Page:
Sometimes our children need a bit of encouragement to use language in a creative way, especially when it’s the minority language. Practicing a language can quickly feel like work, unless you manage to create situations that are fun and subtle. Thinking games for kids are some of the easiest activities you can find, and can fill in ‘dead time’, like when you’re waiting in line, or driving in the car with kids who cannot keep still or stop asking “Are we nearly there yet?” We have played “I spy with my little eye…”? in the car on our journeys until I could strangle the next person thinking of the word “car”… so here are some ideas which can be played in any language, and which while away a good few dull minutes:
1. How many? This simple game started when my daughter was around three and fascinated by animals, but it can easily be adapted to other themes. I would start by asking a question about a specific animal attribute (see some examples below) and she would call out as many responses as she could think of:
- How many animals can you name that hatch from eggs as babies?
- How many animals can you name that have patterns on their bodies?
- How many animals can you name that eat leaves?
- How many animals can you name that live in the sea?
- How many insects can you name that have six legs?
- How many vehicles can you name with four wheels?
- How many things can you name that are cone shaped?
- How many things can you name that can fly?
2. I’m thinking of…: A simplified version of 20 questions, and somewhat easier than I Spy when on the move in the car, we start this game with a single object in mind and the phrase, “I am thinking of something ….,” and then name a feature or attribute of the object or thing. So it might begin, “I am thinking of something that is blue.” The other person is welcome to make a guess or ask for another clue and we go back and forth between clues and guesses until they work out the correct answer.
3. Guess who? We started playing this game when Gen was four and play it in much the same way as we do game #2 but focus on a storybook character or one from a film. Of course this one only works once your children have watched some films or are familiar with characters from books and TV programmes, but I love it because both kids now get really into it when we start guessing new characters they have read about.
4. Imaginary traveller. Taking turns, and continuing with consecutive letters of the alphabet, kids imagine where they might go and what object they want to take along on their trip. For example, “I’m going to Aunt Alice’s and I’m taking my armadillo.” “I’m going to Brighton and I’m taking my blue balloon.” Encourage participants to be as silly as possible.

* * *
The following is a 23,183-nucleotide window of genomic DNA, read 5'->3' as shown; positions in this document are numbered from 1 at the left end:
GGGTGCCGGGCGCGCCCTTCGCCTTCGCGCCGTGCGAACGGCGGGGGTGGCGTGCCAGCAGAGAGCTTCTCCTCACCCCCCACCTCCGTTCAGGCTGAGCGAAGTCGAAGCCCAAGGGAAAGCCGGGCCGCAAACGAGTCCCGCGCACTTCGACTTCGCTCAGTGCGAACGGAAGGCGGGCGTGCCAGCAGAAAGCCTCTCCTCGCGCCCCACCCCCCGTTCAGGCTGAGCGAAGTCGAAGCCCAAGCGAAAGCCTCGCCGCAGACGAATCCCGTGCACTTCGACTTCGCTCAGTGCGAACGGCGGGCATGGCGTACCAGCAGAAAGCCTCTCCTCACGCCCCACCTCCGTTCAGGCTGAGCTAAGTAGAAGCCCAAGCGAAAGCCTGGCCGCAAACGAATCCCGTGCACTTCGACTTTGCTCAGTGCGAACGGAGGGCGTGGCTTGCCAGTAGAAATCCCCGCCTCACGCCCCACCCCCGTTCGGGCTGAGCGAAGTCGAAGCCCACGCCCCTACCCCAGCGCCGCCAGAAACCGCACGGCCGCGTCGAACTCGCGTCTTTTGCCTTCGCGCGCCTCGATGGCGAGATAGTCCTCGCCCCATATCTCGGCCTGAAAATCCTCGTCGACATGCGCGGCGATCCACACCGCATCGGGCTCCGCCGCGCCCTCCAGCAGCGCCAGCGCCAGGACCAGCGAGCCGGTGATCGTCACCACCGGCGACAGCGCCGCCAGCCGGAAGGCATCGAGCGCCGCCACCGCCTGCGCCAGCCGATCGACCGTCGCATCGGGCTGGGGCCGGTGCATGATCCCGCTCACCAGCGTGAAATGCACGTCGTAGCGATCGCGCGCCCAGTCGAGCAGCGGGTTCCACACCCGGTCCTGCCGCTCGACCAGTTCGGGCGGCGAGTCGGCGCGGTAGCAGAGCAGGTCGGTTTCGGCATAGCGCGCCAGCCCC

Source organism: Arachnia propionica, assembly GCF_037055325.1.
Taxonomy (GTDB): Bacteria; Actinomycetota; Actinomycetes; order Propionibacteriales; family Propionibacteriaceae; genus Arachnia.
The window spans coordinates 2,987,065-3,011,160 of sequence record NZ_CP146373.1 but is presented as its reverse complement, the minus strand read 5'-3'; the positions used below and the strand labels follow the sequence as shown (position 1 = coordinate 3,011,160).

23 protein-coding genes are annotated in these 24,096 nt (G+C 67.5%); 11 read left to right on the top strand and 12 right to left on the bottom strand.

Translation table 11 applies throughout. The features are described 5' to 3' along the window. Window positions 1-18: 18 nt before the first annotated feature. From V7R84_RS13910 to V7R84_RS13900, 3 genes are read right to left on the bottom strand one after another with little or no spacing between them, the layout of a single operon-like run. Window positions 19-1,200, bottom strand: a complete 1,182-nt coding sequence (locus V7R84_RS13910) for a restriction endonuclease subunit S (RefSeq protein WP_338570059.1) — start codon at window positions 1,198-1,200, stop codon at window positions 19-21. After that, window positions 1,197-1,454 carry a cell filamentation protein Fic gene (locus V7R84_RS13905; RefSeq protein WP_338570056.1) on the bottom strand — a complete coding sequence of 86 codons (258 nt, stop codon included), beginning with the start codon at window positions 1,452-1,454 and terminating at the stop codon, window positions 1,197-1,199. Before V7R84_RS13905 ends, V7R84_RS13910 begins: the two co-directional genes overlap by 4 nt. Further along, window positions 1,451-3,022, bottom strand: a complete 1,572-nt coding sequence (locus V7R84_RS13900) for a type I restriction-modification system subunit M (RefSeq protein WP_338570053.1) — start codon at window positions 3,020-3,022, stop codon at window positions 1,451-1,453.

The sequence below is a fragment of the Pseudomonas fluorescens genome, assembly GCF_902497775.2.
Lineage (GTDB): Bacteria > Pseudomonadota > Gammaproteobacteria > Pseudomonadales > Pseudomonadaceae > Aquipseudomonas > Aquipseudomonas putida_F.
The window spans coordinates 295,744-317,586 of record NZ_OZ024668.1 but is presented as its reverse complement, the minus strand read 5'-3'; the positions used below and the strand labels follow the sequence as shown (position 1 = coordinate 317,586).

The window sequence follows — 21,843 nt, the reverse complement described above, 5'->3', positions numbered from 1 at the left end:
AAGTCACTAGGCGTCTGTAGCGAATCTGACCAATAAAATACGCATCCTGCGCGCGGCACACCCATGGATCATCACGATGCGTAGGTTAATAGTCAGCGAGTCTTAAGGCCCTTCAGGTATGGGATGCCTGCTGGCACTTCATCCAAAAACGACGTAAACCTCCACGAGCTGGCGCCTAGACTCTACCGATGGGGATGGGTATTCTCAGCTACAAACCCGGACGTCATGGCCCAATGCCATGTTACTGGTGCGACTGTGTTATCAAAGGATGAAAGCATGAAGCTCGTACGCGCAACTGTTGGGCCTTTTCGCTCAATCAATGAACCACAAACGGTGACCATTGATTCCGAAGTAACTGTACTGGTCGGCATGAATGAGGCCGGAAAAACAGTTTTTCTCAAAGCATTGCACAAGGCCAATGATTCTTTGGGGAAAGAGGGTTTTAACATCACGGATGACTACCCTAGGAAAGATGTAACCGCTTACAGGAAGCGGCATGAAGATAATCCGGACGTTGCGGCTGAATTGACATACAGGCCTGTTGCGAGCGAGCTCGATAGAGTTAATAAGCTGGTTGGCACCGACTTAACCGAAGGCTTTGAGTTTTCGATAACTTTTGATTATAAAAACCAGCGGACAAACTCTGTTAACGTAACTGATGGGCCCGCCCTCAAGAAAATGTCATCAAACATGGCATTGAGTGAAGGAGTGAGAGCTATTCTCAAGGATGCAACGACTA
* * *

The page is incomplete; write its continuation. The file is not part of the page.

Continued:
5. Name five. Choose a category such as states, flowers, animals and going through the alphabet, each player must name five things in that category. For example, if animals is the category, the first player may say aardvark, antelope, ant, anteater, ape. The next player starts with B: baboon, bee, bear, bullfrog, bird.
6. Timed categories. The cell phone in your pocket probably has a stopwatch. Pick a category such as animals, games, plants, purple foods and challenge you children to see how many items they can come up with in that category in one minute.
7. Story time. One child begins a story with a single sentence. Building upon that sentence the next child continues the story with his own sentence to continue the story. You can vary this game so that the story is told with alternating words, phrases, sentences or paragraphs.
8. I see a rhyme. Taking turns, complete the sentence “I see a ____.” Each player must rhyme the last word with the previous player’s word. For example, “I see a bat”, “No, I see a hat”, “But I see a cat!” When you’ve exhausted one rhyme, start with a new word!
9. Fortunately/ unfortunately. This game is inspired by Remy Charlip’s book, Fortunately. One player starts a story with a sentence such as “Fortunately, the bus is coming.” The next player counters with a sentence such as, “Unfortunately, it turned into an airplane and flew away!” The next player starts again with “Fortunately…” My kids both love this one!
10. And finally, personalising songs. A big favourite of my two is singing familiar songs but changing the lyrics to something that will make them laugh. A bit noisier than the previous 9 games, maybe, but it keeps the spirits up as we sing lustily together!! One of our top choices is:
- Row, row, row your boat, gently down the stream.
- Merrily, merrily, merrily, merrily, life is a…. bowl of spaghetti!!
Both my children love to think of random things to end with, or to make it harder you can go through the alphabet and in turn they think of something starting with the next letter, ie: … life is an apple pie/ bicycle race/ cat in pyjamas etc!!
Don’t forget to factor in the ages of your littlest participants. Each game can be altered accordingly. “Name five…” might became “Name two…”, for example. And don’t be surprised if your kids want to make up their own thinking games. It’s a great sign that their brains are in good working shape, and might even allow you time to switch off and leave them to their own devices. Bliss!!